Falcon Heavy

Watching Elon Musk’s Falcon Heavy launch into space, seeing two of its boosters land with the kind of precision that looked like CGI and seeing, FFS, a Tesla car swinging round Earth with a manikin in the driver’s seat, had me the most excited about space travel and exploration I’ve been for an age. Why is this important? The rockets are reusable, the cost is coming down at an astounding rate but, most importantly, Musk is showing that space exploration and travel can be carried out by private sector enterprise. In fact it can be carried out better. We no longer have to wait for moribund, government-controlled bureaucratic behemoths like NASA to get us into space.
This launch also had another effect on me illustrated by a tweet I saw last night. I paraphrase: ‘There’s a Tesla car heading to Mars and you’re still on about Trump?’ In one evening I completely lost interest in politics and still feel that way this morning (but it will inevitably return).
There was one negative in this and that was the third booster failure. One of its engines failed to ignite (some fuel problem?) and it missed the drone ship to plummet into the sea at hundreds of miles an hour. But even this is a relatively minor mishap in something of this scale. Firstly, other rockets aren’t even reusable and, consequently, are a damned sight more expensive (“The nearest peer competitor is the Delta 4 Heavy at roughly half the thrust and from four to as much as ten times the cost.”). Secondly, it turns out that these rockets won’t be used again anyway since Spacex has the next iteration ready (I think).
There have been naysayers. Some feel that Musk should have sent some scientific instrument rather than a car, and that this was a crass publicity stunt. They have obviously failed to understand the financial aspect of the publicity generated by this stunt. Doubtless their inclination is for science under the aegis of big government, and they find private enterprise distasteful. Another, apparently on TV this morning (I didn’t see this since I don’t have a TV licence and therefore don’t watch live TV) was bemoaning the ‘pollution’ of space and of Mars by sending a car up. Beside the fact that the car will not actually end up on Mars, this is quite ridiculous politically correct ‘environmentally conscious’ virtue signaling. It also shows a complete failure to understand the barren hostile immensity beyond Earth. Seriously, fuck off.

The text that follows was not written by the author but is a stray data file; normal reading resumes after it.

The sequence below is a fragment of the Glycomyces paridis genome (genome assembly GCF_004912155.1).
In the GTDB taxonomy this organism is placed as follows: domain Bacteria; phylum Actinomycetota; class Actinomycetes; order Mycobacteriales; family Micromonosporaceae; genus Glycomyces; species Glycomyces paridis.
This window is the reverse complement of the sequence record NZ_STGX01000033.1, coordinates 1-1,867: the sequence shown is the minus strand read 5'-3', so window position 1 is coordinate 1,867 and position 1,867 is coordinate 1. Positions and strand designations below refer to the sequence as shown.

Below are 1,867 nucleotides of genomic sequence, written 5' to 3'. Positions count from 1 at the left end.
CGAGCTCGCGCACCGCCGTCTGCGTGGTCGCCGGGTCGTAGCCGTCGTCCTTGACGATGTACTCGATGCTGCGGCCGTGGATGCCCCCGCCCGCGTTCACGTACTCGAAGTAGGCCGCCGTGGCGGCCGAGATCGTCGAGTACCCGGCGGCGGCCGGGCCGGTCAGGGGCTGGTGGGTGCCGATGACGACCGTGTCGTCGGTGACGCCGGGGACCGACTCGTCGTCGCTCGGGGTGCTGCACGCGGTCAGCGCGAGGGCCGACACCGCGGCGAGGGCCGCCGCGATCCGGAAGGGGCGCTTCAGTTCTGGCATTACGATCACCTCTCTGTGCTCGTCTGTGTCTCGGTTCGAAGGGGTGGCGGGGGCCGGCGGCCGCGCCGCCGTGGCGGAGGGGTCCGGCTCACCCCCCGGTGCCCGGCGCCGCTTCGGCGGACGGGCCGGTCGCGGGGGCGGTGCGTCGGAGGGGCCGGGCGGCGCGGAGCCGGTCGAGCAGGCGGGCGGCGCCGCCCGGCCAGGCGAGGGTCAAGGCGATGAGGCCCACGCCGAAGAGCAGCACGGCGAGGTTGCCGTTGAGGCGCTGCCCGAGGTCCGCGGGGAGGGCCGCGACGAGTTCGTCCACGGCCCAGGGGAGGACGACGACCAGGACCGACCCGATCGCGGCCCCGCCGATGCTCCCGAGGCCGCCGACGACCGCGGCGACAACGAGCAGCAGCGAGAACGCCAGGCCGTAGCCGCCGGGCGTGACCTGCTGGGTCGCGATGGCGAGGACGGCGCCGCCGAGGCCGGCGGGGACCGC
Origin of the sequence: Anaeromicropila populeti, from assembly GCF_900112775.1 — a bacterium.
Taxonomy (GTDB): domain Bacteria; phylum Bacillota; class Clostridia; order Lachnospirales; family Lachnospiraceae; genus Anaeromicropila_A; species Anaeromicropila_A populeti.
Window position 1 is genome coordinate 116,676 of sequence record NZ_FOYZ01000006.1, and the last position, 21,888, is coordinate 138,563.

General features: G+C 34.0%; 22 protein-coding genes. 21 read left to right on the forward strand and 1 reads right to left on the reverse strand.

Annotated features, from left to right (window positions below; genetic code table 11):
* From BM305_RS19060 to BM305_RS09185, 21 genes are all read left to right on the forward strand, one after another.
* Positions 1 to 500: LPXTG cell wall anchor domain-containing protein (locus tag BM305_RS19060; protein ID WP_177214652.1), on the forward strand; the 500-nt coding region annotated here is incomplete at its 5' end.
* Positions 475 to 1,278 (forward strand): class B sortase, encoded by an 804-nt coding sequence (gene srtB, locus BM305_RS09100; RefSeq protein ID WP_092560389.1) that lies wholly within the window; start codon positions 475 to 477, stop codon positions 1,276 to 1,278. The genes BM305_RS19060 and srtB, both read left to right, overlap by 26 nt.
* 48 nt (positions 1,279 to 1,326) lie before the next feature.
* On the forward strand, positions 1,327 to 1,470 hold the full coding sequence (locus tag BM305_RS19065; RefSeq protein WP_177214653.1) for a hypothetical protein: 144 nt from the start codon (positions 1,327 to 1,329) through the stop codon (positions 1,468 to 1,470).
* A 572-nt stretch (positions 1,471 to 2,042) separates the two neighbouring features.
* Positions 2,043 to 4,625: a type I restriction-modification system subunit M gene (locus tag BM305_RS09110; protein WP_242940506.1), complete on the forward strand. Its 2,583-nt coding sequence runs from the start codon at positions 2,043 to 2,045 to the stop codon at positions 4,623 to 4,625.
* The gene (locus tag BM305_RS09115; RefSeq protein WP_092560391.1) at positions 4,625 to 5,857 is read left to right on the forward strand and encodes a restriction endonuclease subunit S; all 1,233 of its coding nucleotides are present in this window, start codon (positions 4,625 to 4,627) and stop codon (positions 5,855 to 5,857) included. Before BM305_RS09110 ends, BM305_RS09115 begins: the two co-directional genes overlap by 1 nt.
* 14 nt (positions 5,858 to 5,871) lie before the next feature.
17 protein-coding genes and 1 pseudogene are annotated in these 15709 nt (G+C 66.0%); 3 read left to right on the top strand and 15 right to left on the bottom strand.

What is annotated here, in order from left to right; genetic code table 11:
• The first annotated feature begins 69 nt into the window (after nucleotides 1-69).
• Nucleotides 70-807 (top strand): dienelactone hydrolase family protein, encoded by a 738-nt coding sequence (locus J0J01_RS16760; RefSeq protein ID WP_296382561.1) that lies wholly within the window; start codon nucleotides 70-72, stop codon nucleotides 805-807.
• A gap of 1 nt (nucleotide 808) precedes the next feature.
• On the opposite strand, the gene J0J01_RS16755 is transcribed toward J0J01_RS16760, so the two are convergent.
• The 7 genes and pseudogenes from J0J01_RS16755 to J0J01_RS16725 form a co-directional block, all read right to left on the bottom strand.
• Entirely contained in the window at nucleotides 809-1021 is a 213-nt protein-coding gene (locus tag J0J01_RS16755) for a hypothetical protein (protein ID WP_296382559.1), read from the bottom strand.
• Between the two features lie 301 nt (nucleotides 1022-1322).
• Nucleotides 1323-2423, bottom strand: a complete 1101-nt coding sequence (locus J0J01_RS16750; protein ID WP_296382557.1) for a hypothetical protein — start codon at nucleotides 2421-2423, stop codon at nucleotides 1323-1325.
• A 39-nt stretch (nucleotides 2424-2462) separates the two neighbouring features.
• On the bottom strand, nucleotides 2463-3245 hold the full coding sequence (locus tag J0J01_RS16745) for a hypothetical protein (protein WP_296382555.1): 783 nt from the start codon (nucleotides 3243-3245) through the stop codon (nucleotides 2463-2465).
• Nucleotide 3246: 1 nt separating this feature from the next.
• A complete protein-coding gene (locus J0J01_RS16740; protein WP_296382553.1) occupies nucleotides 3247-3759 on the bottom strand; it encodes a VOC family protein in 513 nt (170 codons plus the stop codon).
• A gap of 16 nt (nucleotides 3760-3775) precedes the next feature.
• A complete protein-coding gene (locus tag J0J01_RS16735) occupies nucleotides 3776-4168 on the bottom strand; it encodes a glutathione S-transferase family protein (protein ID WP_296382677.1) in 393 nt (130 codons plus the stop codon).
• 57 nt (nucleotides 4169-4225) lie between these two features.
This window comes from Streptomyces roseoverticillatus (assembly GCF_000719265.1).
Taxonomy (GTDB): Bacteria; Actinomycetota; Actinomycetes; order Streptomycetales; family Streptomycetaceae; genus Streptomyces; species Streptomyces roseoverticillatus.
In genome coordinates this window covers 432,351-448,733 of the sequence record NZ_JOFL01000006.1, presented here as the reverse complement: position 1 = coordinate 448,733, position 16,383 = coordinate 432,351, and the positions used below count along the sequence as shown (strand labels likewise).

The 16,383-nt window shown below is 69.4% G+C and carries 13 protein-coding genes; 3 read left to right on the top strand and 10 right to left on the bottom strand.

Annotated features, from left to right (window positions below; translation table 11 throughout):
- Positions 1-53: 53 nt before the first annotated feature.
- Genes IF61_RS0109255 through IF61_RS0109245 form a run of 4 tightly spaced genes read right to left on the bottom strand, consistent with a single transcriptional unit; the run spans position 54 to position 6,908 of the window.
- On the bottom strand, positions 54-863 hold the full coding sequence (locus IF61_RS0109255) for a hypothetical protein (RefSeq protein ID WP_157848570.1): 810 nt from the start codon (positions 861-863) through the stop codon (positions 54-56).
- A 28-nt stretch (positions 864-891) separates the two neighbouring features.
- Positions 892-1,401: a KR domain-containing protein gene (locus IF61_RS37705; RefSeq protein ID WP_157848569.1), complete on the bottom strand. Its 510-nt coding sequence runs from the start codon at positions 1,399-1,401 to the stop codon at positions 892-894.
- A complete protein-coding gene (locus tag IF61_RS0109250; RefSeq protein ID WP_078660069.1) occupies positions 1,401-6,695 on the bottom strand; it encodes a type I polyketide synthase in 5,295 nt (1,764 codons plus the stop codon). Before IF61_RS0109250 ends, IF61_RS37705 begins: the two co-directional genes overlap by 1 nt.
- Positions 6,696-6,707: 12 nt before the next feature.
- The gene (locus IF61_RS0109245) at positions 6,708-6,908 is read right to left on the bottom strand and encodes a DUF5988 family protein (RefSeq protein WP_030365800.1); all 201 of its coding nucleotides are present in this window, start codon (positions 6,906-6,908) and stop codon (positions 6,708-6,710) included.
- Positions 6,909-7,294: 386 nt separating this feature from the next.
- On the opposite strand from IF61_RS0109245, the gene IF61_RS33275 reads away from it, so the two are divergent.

Elon Musk is a man with a dream and he is not buggering about in achieving it. He wants us up in space, constantly, on Mars, on the moon and elsewhere. I love too that he is obviously also a lover of science fiction. Culture ship names and that ‘Don’t Panic’ on the dash screen of the Tesla demonstrate this. And his dream, in the end, has revitalized the dream of space exploration for us all.

2 thoughts on “Falcon Heavy

  1. Neal,

    It’s a curious coincidence that you posted this just as I was telling my wife the same thing. I haven’t been this excited about space since my dreams died on January 28th 1986. The idea of humanity spreading across the stars died for me that day, and wasn’t resurrected in toto until I watched those two boosters set down in near perfect simultaneity at Cape Canaveral. In that moment with those two boosters burning beautifully to a landing, my hope for the future of humanity in the stars rekindled.

    Perhaps we’ll never get there, but Elon Musk and SpaceX are holding up a torch of hope, and despite my cynicism I can’t help but dream again. Perhaps one day we’ll fly the stars like the characters in the Polity or the Culture. I wish I could be here to see it, but I’ll settle for these steps that SpaceX and the other companies in the burgeoning private space market are making. Thanks for this Post! I’m glad I’m not the only one (other than the extremely happy SpaceX folks) who are “Dreaming of the Stars”.

Leave a Reply to Scott Guthrie Cancel reply

Your email address will not be published. Required fields are marked *

This site uses Akismet to reduce spam. Learn how your comment data is processed.